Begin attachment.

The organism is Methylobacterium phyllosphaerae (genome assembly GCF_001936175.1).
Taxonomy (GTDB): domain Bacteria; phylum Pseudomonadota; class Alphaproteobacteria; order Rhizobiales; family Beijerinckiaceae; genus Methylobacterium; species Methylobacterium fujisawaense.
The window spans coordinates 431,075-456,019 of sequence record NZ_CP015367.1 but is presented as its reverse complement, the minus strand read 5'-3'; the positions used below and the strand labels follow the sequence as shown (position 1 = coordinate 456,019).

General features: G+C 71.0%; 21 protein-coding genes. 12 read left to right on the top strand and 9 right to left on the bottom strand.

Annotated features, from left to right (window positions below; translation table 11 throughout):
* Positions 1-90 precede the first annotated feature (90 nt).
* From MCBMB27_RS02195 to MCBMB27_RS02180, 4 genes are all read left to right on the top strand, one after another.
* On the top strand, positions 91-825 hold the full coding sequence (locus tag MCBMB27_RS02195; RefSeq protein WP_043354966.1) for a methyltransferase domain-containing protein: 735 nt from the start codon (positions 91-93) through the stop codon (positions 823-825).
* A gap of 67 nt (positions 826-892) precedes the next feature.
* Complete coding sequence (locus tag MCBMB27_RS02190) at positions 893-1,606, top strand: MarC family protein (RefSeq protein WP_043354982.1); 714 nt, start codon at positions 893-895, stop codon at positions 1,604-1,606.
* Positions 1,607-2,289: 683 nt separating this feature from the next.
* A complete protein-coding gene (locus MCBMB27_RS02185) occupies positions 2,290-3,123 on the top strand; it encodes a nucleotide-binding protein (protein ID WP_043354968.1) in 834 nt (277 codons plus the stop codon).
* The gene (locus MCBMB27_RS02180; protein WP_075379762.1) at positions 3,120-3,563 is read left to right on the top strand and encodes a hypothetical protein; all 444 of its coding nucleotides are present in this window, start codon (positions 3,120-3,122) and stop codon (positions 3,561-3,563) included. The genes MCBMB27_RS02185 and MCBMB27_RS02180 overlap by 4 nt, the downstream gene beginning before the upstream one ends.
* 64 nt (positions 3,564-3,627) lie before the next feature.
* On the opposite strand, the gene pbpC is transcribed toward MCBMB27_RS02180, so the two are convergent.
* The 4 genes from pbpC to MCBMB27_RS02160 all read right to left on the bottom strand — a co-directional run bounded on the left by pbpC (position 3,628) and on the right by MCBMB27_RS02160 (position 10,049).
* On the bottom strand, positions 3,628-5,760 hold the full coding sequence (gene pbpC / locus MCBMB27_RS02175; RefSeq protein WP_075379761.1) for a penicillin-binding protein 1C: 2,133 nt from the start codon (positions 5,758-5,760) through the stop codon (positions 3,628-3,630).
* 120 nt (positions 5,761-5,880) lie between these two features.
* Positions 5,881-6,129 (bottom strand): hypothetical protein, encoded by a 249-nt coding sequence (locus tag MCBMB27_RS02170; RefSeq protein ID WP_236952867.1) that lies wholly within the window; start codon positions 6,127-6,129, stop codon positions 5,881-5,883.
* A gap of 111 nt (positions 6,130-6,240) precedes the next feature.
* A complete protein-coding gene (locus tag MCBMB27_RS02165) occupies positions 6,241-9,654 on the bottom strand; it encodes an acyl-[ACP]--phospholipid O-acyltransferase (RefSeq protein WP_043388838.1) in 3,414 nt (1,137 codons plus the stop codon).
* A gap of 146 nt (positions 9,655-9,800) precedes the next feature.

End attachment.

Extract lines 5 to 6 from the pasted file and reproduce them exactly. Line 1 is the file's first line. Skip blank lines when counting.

Annotated features, from left to right (window positions below; translation table 11 throughout):
* Positions 1-90 precede the first annotated feature (90 nt).